One thing is clear: In their quest for transparency, the Equality Summit is off to a good start.

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  • Michael

    “no press – come together as a community w/o media, then release something we agree upon”

    First off, this assumes the “mainstream” media gives a damn about anything at this stage. Ha ha! How risible. Secondly, I would have to agree. Let’s get our story straight, so to speak, because up to this point it’s been a slew of disparate voices feigning to speak as one. In reality, we are a highly factioned “community” that is facing a large schism in the coming decades if we don’t face the reality that the status quo is not working. Not only does it present a distorted picture of the face of Gay America, it is also fails to represent a great number of men and women (especially those outside your average gay Mecca). Year after year, a certain subset of gay society takes upon itself the task of speaking on everyone’s behalf without any real sanction and frequently squashing any voice that dares say otherwise.

  • PearlsBeforeSwine

    Queerty, I’d say you got played yesterday.

    And sarcasm doesn’t come off well when writing.

  • ONTD


    PBS, I have no idea what you’re talking about. Japhy is constantly winning at life.

  • David in KC

    Wow, it’s just like being at work. Lots of meetings, calls, emails, and still nothing ever gets resolved.

  • Drake Roberts

    Japhy, I think you, all queerty readers, and all members of the gay community should take your advice…we all need to take a deep breath, stop lashing out in anger, no matter how justified that anger may be, and start educating!
    I find it ironic that this post takes such a zen attitude to the situation, when other posts have flown off the handle (ie-Warren). We all need to take a deep breath and re-group intelligently.

  • Wolf

    Alot of bullshit if you ask me. Thats been the MAJOR problem with the people who are taking chatge. Its a meeting with the “grassroots organizations: but they want to run it like a formal corporation and then get cuaght up in poetty politics, commitees, sub commitees and bullshit instead of focusing on what they should.

    I thow my hands up with these Groups. I will no longer support them or listen to them/

  • Cam

    Typical problem with our gay groups, they are too busy worrying if the tablecloths and curtains are enviro-friendly, the food is vegan friendly and other ridiculous details rather than being the least bit concerned about furthering our cause. And why should they be, if we get full equality they lose their jobs. Frankly, they should be willing to meet in an old garage with no heat if it will get the job done. Enough with their trivial bitchiness already.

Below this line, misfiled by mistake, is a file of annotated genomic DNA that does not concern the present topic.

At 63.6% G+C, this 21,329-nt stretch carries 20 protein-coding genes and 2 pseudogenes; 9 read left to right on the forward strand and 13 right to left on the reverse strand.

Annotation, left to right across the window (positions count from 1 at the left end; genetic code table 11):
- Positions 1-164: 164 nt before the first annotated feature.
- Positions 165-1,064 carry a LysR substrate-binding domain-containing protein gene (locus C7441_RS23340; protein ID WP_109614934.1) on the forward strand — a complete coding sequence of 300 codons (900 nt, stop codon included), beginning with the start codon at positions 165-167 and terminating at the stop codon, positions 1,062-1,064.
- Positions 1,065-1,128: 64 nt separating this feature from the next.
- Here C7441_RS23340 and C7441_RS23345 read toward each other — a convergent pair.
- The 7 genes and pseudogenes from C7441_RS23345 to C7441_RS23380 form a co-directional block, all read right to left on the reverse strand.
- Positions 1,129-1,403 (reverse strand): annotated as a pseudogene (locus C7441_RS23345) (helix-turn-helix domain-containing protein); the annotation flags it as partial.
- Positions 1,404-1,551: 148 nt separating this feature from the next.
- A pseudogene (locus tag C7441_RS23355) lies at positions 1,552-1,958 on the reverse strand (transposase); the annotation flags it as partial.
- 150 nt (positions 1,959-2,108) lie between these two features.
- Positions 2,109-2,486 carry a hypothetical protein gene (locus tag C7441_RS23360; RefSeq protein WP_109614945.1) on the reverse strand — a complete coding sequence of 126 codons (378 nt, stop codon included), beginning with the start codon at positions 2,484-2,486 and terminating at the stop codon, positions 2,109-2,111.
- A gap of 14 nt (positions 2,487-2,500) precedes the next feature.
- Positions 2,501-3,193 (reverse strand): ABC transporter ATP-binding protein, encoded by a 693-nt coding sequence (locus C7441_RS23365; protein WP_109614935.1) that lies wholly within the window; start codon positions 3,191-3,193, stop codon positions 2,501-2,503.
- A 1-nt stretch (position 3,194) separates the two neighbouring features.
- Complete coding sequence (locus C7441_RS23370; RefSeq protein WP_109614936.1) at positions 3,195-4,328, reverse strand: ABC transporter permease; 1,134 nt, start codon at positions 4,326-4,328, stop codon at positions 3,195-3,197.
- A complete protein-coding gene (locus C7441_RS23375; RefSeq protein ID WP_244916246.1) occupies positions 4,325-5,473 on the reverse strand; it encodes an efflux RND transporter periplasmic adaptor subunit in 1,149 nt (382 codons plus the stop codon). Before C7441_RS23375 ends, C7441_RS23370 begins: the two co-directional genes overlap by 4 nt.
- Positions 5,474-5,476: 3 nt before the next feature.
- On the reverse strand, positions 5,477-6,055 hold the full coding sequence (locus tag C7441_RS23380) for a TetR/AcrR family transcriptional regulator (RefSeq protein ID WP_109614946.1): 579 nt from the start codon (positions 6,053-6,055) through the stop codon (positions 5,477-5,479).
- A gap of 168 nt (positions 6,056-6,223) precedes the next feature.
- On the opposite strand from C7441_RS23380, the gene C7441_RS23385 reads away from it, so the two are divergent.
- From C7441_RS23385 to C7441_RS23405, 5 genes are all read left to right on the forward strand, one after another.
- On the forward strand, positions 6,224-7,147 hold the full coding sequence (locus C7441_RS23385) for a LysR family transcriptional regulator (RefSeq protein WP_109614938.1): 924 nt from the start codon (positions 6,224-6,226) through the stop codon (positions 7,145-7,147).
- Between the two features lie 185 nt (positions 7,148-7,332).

• Anthony in Nashville

    This was good reporting, and I have to credit Japhy for this new emphasis on original articles. That said, I am growing tired of the focus on the infighting at the Equality Summit.

    Is the internal drama more important than the reason for the meeting? It seems people are getting more involved in finger-pointing or being proven right than in the task at hand.

    Then again, the inability to keep “eyes on the prize” is a long standing criticism of liberals. You see it also in the handling of Burrisgate in Illinois. Liberals get too caught up in minor matters and lose focus. I’m not conservative/Republican by any means but I will give them credit for being able to determine what their objectives are and stay on point until the goal is accomplished.

  • Sean

    SOunds like much to do about nothing to me. Personalities need so much high maintenance stroking it seems and I think that is as much of the “old way” then “change.” The real issue is progress if you asked me not media coverage.

  • Bob

    Bunch of liars and self-serving pieces of shit, ever y last one of them. Yes, Japhy got played by Andrea Shorter, as PearlsBeforeSwing pointed out. It happens with these people, because they’re as accomplished liars as the Bush administration folks. And now involved are backpedaling and spinning away. And telling more lies. Disgusting. We deserve second-class status as a community as long as we continue to support these “leaders.”

  • Bob

    That should be “every last one of them” and “And now all involved…” Should have morning ocffee before posting.

  • Bob

    Jesus. Make the “coffee.” LOL

  • Jaroslaw

    To all the folk who think these groups are BS – well, see how much you can get done on your own then. I certainly understand how you feel, but with 50 people on a committee and Gay people constituting every possible variation in society, getting that many to agree is a Herculean task.

    I don’t see where anyone deliberately lied; group stuff is like this. As already mentioned, go on your own and see how far you get.